LAMBTON SHORES — A surprise, special election year gift from Ontario’s Liberal government?
For the second consecutive year, the province is increasing its Ontario Municipal Partnership Fund (OMPF) grant to Lambton Shores and, for 2018, the hike is a substantial $213,000, compared with a modest bump-up of $13,800 for this year. That reversed a string of annual often protest-provoking substantial declines.
OMPF’s total funding amount of $1,702,600 in 2018 will be incorporated into the revenue column of the draft 2018 Lambton Shores operating budget, treasurer Janet Ferguson told the Nov. 28 meeting of council. Ferguson said the municipality is “fortunate” but members received and filed her report without commenting on the good fortune.
That’s in contrast to previous reactions such as “unfair and unacceptable” when a former edition of Lambton Shores council learned of annual OMPF cutbacks of as much as 16 per cent, with significant impacts on the tax rate.
Introduced in 2004, the OMPF program was created by the governing Liberals to help municipalities offset the extra cost of services downloaded upon them by the former Harris Conservative government. But as the Liberals started gradually reassuming some of those responsibilities they began phasing down annual OMPF payments.
The increase to Lambton Shores is especially surprising because, in their covering letter, Finance Minister Charles Sousa and Municipal Affairs Minister Bill Mauro state, “As in prior years, the 2018 funding guarantee for municipalities in southern Ontario will be at least 85 per cent of their 2017 OMPF allocation and for municipalities in northern Ontario will be at least 90 per cent of their 2017 OMPF allocation.”
Also sharing in 2018’s ‘good fortune’ is the Municipality of South Huron which will receive a total benefit of $1,461,900, an increase of $114,800 from this year. But another neighbour, North Middlesex, will have to endure yet another annual slash of $284,500 to a 2018 total of $1,618,200.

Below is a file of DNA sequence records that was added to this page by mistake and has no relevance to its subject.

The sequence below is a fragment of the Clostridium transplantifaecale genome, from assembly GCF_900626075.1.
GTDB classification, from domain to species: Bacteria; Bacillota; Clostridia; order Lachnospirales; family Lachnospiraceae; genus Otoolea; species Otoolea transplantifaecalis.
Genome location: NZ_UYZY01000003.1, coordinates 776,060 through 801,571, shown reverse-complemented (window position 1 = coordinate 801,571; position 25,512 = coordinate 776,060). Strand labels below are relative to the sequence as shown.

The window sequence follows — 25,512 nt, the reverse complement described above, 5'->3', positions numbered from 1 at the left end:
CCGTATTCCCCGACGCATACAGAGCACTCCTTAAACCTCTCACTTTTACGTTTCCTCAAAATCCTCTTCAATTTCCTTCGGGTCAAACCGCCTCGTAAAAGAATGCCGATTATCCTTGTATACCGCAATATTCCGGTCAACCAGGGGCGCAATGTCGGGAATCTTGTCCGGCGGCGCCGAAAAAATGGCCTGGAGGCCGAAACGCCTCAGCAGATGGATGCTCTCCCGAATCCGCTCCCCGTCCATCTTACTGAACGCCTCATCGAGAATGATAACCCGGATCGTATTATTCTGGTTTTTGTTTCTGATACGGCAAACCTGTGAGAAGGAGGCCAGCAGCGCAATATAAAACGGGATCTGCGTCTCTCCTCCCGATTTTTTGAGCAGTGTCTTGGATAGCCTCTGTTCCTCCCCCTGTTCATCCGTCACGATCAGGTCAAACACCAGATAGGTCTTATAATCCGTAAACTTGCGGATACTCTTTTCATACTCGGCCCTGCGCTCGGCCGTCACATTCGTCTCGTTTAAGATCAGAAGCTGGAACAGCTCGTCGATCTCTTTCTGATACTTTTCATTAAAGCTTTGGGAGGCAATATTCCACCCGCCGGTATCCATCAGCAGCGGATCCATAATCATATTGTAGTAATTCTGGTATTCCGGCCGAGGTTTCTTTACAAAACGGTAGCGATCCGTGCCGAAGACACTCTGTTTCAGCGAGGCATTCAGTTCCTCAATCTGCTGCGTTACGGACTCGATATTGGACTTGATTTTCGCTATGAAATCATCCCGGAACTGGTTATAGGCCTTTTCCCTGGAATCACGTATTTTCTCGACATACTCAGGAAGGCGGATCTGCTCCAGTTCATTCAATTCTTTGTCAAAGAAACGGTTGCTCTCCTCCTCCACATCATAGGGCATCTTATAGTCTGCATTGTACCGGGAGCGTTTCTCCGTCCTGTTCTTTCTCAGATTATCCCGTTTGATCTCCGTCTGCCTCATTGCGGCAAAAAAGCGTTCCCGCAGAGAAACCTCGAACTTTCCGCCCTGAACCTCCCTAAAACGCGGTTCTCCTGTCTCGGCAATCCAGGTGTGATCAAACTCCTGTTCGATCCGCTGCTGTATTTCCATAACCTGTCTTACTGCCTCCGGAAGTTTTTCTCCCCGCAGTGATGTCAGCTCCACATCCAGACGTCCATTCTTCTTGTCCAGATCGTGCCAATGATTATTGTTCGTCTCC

Other council notes:
Council at its Nov. 28 session also received and filed a memorandum from clerk Stephanie Troyer-Boyd — a memo describing the dilemma faced by municipal staff in dealing with council decisions on applications for funding through NextEra Energy’s wind farm vibrancy grant program.
Troyer-Boyd’s memo states, in part, “At the November 7th meeting, the question asked was whether council could increase the $94,122 and fund more than what was recommended by the staff report. If council would like to increase the $94,122 at this point, there needs to be a reconsideration of the July resolution. Similarly, if council wishes to provide money to applications that are ineligible under the existing policy, then the policy should either be waived for this instance or amended. The resolution should be made that it is to fund other projects eligible under policy or it is to fund projects that are ineligible under the existing policy.”
The clerk further states, “The process that council has followed of setting the policy and subsequently setting an amount for allocation is clear. The supporting legislation for such policy development is the Municipal Act which specifically provides council the authority to develop and evaluate the policies and programs of a municipality. Enacting policies provides a framework for decision making ensuring consistency and fairness throughout the municipality — in this instance, the way applications are assessed and awarded (or not awarded) funding. The policy is the corporate direction that was formally adopted by council resolution. As noted, council can make changes at any time, but transparency for the public is important. The waters get muddied when funds are granted outside of the allocation amount and outside of the policy. Staff’s job is to work within the parameters that have been set by council (the approved policy and the allocation amount) which is what was presented to council for consideration on November 7th.”